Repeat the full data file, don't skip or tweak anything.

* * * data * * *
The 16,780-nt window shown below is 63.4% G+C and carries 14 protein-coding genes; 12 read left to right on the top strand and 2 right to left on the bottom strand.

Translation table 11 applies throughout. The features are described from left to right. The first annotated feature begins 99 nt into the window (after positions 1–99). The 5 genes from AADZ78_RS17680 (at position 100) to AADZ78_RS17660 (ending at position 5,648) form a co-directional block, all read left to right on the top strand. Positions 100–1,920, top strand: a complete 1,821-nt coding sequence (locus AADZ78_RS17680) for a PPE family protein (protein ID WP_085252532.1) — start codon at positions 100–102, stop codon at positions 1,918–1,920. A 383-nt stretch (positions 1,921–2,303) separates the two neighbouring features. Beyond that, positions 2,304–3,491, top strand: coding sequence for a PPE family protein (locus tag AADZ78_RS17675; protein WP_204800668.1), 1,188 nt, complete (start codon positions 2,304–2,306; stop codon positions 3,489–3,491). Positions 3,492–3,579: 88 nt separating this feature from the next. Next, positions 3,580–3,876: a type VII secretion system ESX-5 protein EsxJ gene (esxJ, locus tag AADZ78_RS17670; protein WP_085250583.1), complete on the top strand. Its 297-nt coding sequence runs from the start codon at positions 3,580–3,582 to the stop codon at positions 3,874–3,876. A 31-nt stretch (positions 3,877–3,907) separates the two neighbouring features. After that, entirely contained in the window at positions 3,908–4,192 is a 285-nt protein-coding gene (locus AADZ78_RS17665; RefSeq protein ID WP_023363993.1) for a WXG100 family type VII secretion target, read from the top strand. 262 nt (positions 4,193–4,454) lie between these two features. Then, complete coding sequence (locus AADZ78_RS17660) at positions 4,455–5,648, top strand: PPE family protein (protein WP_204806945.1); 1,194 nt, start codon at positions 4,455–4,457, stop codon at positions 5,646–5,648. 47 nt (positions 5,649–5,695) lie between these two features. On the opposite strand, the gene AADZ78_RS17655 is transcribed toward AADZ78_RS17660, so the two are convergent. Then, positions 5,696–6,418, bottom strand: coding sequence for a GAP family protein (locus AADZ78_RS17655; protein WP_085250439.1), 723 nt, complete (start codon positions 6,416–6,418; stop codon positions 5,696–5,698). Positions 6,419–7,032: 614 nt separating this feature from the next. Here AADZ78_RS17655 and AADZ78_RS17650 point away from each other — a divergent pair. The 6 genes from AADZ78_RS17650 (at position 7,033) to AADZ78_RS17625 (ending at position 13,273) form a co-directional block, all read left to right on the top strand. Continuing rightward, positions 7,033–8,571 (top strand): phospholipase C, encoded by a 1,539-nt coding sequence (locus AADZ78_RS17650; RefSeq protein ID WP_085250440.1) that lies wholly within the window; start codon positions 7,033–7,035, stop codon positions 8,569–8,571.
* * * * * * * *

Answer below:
The 16,780-nt window shown below is 63.4% G+C and carries 14 protein-coding genes; 12 read left to right on the top strand and 2 right to left on the bottom strand.

Translation table 11 applies throughout. The features are described from left to right. The first annotated feature begins 99 nt into the window (after positions 1–99). The 5 genes from AADZ78_RS17680 (at position 100) to AADZ78_RS17660 (ending at position 5,648) form a co-directional block, all read left to right on the top strand. Positions 100–1,920, top strand: a complete 1,821-nt coding sequence (locus AADZ78_RS17680) for a PPE family protein (protein ID WP_085252532.1) — start codon at positions 100–102, stop codon at positions 1,918–1,920. A 383-nt stretch (positions 1,921–2,303) separates the two neighbouring features. Beyond that, positions 2,304–3,491, top strand: coding sequence for a PPE family protein (locus tag AADZ78_RS17675; protein WP_204800668.1), 1,188 nt, complete (start codon positions 2,304–2,306; stop codon positions 3,489–3,491). Positions 3,492–3,579: 88 nt separating this feature from the next. Next, positions 3,580–3,876: a type VII secretion system ESX-5 protein EsxJ gene (esxJ, locus tag AADZ78_RS17670; protein WP_085250583.1), complete on the top strand. Its 297-nt coding sequence runs from the start codon at positions 3,580–3,582 to the stop codon at positions 3,874–3,876. A 31-nt stretch (positions 3,877–3,907) separates the two neighbouring features. After that, entirely contained in the window at positions 3,908–4,192 is a 285-nt protein-coding gene (locus AADZ78_RS17665; RefSeq protein ID WP_023363993.1) for a WXG100 family type VII secretion target, read from the top strand. 262 nt (positions 4,193–4,454) lie between these two features. Then, complete coding sequence (locus AADZ78_RS17660) at positions 4,455–5,648, top strand: PPE family protein (protein WP_204806945.1); 1,194 nt, start codon at positions 4,455–4,457, stop codon at positions 5,646–5,648. 47 nt (positions 5,649–5,695) lie between these two features. On the opposite strand, the gene AADZ78_RS17655 is transcribed toward AADZ78_RS17660, so the two are convergent. Then, positions 5,696–6,418, bottom strand: coding sequence for a GAP family protein (locus AADZ78_RS17655; protein WP_085250439.1), 723 nt, complete (start codon positions 6,416–6,418; stop codon positions 5,696–5,698). Positions 6,419–7,032: 614 nt separating this feature from the next. Here AADZ78_RS17655 and AADZ78_RS17650 point away from each other — a divergent pair. The 6 genes from AADZ78_RS17650 (at position 7,033) to AADZ78_RS17625 (ending at position 13,273) form a co-directional block, all read left to right on the top strand. Continuing rightward, positions 7,033–8,571 (top strand): phospholipase C, encoded by a 1,539-nt coding sequence (locus AADZ78_RS17650; RefSeq protein ID WP_085250440.1) that lies wholly within the window; start codon positions 7,033–7,035, stop codon positions 8,569–8,571.